- This appeal decision provides an example of where it was concluded that the fact that works on one part of a building or site are unlawful does prevent works on another part of the building or site from being permitted development. (*)
[Conclusion: The unlawful single storey rear extension does prevent a change of use from C3 to C4 under Part 3 Class L].
[Quote: “It was held in RSBS Developments Ltd v SSHCLG & Brent LBC [ EWHC 3077 (Admin)] that the two sub-paragraphs of Article 3(5) are not mutually exclusive. Consequently, Article 3(5) is engaged because I have found under Appeal A that the building operations, namely the single storey rear extension, involved in the construction of the building is unlawful, and the LDC for the change of use of the building from Class C3 to C4 was sought after that extension had been built. In Evans v SSCLG [ EWHC 4111 (Admin);  JPL 589] it was held that since the GPDO defines ‘building’ as ‘including part of a building’ then if the building operations involved in the construction of any part of an existing building are unlawful, the permitted development rights granted in connection with the existing building do not apply. It therefore follows, that the planning permission granted by [Part 3] Class L did not apply. The appellant argues that the ‘existing building’ and ‘that building’ are the same so ‘part of a building’ would have to be read into ‘existing building’ as well as ‘that building’ and that consequently permitted development rights could subsist if they were in connection with the lawful part of a building. However, that would be inconsistent with the above; which is essentially that if part of the building is unlawful, the permitted development rights for the whole of the building are lost, until such time as any lawfulness issues are resolved.”].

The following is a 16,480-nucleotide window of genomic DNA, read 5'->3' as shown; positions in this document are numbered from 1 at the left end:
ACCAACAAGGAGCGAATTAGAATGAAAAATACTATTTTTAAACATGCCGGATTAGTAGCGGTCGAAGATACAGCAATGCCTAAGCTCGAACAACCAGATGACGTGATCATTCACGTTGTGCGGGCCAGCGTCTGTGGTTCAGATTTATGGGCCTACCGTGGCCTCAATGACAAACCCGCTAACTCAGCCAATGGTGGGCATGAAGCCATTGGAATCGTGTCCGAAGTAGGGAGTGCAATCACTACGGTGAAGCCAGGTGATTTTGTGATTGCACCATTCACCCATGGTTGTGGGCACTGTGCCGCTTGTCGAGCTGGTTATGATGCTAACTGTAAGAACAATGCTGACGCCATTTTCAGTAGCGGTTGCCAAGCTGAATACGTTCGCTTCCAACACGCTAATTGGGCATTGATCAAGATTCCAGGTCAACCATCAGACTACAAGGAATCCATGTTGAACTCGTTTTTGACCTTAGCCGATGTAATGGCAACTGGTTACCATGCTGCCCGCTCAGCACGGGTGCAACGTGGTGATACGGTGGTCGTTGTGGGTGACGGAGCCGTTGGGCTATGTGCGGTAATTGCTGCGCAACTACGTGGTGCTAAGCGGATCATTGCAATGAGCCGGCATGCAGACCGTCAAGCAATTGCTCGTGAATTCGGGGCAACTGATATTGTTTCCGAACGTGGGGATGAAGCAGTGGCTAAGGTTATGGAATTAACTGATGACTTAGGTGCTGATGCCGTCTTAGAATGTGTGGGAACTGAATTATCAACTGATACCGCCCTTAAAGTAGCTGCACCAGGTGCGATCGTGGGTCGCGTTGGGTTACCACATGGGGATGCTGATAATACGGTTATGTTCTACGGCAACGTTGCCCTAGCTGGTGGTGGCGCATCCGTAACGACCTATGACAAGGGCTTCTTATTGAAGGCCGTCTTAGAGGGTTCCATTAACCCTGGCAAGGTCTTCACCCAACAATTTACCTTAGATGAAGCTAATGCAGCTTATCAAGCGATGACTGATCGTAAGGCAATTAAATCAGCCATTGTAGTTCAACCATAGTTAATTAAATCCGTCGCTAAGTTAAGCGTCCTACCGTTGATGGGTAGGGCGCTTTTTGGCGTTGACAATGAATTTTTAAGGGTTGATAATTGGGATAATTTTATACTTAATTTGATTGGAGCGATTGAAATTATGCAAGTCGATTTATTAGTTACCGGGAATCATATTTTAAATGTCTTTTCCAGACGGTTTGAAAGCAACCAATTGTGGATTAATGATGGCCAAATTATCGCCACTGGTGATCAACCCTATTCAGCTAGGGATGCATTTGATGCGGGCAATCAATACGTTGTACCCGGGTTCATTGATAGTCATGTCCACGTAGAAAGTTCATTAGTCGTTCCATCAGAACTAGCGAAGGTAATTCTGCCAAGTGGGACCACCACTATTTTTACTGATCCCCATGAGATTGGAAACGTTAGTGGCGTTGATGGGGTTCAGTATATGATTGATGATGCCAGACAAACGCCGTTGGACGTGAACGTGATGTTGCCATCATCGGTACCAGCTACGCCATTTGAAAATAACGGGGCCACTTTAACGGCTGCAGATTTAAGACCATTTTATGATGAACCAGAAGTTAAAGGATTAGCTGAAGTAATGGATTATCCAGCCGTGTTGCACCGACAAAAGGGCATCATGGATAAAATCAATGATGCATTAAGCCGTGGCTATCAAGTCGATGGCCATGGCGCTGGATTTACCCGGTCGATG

- To view the conclusions, full summaries, and decision notices for any of the above appeals, please view the Part 1 of the GPDO - GENERAL Appeal Decisions document. As a member of the Planning Jungle website, you can view the decision notices for all of the appeals within the above document for no extra cost.
- Any of the above conclusions marked with a "(*)" contradict other appeal decisions. The "Reference Section" within the above document indicates how many appeals have supported and contradicted each particular conclusion.